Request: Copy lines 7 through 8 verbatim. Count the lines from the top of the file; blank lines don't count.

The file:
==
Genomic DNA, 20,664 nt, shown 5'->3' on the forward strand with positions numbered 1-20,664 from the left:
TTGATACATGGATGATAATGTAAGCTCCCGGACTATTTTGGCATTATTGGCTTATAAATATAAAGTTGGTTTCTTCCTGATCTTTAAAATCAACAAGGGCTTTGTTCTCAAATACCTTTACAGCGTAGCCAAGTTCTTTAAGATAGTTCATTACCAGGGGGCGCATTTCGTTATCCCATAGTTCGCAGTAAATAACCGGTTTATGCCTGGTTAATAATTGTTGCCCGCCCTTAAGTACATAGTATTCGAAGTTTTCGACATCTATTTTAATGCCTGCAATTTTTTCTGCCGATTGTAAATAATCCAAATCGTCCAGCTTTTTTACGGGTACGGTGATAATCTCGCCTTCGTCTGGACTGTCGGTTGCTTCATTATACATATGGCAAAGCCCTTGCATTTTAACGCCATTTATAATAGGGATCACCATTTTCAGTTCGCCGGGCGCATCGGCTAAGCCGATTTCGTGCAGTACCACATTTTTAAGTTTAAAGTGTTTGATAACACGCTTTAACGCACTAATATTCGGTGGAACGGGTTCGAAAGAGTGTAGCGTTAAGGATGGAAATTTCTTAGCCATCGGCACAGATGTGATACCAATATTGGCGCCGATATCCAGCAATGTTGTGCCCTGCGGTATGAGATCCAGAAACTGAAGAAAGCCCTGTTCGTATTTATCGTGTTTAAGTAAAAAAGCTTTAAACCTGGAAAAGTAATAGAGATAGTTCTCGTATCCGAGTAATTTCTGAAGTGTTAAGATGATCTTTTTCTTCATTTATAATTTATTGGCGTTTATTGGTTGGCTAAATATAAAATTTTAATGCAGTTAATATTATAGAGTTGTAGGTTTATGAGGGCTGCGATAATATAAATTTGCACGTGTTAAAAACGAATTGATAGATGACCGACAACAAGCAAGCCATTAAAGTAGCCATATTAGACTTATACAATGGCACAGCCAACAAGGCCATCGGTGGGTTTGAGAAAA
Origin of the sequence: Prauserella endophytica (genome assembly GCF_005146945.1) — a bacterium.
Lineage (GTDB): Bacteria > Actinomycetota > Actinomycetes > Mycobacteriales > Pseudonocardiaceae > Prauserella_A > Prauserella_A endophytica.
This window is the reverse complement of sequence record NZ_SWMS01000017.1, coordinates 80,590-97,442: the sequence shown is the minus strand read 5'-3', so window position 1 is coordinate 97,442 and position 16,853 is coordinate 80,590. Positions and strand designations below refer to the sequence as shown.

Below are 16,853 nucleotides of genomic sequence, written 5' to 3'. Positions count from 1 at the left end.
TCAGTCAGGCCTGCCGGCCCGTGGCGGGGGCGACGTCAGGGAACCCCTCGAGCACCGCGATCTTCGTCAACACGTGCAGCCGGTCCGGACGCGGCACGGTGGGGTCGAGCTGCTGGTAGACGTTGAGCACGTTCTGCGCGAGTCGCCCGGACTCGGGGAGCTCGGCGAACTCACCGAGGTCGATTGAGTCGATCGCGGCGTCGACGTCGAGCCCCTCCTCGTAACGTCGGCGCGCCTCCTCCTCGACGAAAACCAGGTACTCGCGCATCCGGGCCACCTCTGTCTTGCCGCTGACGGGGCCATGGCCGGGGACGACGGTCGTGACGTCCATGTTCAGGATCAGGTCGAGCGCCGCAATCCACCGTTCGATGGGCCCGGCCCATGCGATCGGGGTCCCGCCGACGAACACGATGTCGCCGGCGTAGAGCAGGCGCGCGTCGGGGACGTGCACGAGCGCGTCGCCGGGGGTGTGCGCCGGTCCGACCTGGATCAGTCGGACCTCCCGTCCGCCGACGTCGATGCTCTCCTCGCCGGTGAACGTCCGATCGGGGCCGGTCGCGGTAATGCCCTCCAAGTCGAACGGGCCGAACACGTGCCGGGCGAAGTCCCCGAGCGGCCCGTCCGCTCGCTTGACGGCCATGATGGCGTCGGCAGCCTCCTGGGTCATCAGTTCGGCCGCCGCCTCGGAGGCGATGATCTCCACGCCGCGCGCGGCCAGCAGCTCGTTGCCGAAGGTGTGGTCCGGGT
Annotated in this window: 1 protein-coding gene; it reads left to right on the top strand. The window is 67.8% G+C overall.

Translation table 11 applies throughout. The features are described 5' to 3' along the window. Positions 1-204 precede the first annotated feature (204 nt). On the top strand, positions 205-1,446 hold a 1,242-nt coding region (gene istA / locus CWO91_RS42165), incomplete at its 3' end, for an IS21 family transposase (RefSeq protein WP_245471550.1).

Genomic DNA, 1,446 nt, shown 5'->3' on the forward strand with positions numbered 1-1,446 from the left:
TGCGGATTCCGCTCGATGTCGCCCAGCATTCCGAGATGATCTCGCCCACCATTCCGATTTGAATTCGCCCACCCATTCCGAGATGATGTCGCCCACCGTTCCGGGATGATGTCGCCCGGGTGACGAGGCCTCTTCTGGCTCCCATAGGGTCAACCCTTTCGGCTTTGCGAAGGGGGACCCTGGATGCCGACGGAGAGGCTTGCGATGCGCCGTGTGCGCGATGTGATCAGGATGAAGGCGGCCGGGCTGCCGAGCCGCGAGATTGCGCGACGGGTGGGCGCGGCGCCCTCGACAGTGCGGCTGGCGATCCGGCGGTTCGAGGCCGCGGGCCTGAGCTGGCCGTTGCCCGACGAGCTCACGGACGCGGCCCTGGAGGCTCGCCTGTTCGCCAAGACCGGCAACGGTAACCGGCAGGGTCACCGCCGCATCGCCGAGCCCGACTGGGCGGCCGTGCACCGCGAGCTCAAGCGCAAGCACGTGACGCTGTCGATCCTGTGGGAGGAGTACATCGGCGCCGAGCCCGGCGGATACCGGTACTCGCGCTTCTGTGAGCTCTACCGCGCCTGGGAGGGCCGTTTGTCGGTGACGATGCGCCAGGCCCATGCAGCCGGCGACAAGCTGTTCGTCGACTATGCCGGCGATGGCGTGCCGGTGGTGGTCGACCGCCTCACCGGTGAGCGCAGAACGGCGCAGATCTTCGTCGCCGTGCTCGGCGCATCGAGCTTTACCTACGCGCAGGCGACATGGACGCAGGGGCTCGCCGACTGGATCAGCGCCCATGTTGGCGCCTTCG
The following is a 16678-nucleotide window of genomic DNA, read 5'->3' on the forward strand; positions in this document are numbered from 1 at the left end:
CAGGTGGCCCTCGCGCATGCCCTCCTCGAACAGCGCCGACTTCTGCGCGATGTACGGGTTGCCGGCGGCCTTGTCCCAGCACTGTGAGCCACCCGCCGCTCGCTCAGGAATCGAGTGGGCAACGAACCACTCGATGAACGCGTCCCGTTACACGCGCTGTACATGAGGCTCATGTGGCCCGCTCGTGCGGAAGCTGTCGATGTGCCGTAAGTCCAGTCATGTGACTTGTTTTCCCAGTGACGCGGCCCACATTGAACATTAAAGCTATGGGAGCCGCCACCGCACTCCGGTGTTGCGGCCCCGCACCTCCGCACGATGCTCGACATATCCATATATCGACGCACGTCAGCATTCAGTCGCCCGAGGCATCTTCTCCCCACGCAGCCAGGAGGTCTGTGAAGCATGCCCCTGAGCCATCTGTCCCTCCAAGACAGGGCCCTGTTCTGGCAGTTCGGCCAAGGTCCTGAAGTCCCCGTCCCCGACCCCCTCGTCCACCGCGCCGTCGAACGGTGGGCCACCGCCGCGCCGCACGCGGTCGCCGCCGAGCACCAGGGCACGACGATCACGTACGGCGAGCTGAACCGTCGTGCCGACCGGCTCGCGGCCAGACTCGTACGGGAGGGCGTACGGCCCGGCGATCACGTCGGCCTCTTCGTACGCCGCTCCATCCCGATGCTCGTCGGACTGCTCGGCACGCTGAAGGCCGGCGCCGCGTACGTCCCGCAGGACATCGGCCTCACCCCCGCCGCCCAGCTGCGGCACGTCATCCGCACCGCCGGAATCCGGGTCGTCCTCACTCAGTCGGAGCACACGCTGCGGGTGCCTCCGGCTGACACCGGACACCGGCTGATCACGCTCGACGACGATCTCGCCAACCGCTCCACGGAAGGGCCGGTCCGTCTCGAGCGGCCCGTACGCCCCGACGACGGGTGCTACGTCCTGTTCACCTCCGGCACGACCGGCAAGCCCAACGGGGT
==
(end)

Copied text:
TCAGTCAGGCCTGCCGGCCCGTGGCGGGGGCGACGTCAGGGAACCCCTCGAGCACCGCGATCTTCGTCAACACGTGCAGCCGGTCCGGACGCGGCACGGTGGGGTCGAGCTGCTGGTAGACGTTGAGCACGTTCTGCGCGAGTCGCCCGGACTCGGGGAGCTCGGCGAACTCACCGAGGTCGATTGAGTCGATCGCGGCGTCGACGTCGAGCCCCTCCTCGTAACGTCGGCGCGCCTCCTCCTCGACGAAAACCAGGTACTCGCGCATCCGGGCCACCTCTGTCTTGCCGCTGACGGGGCCATGGCCGGGGACGACGGTCGTGACGTCCATGTTCAGGATCAGGTCGAGCGCCGCAATCCACCGTTCGATGGGCCCGGCCCATGCGATCGGGGTCCCGCCGACGAACACGATGTCGCCGGCGTAGAGCAGGCGCGCGTCGGGGACGTGCACGAGCGCGTCGCCGGGGGTGTGCGCCGGTCCGACCTGGATCAGTCGGACCTCCCGTCCGCCGACGTCGATGCTCTCCTCGCCGGTGAACGTCCGATCGGGGCCGGTCGCGGTAATGCCCTCCAAGTCGAACGGGCCGAACACGTGCCGGGCGAAGTCCCCGAGCGGCCCGTCCGCTCGCTTGACGGCCATGATGGCGTCGGCAGCCTCCTGGGTCATCAGTTCGGCCGCCGCCTCGGAGGCGATGATCTCCACGCCGCGCGCGGCCAGCAGCTCGTTGCCGAAGGTGTGGTCCGGGT
Annotated in this window: 1 protein-coding gene; it reads left to right on the top strand. The window is 67.8% G+C overall.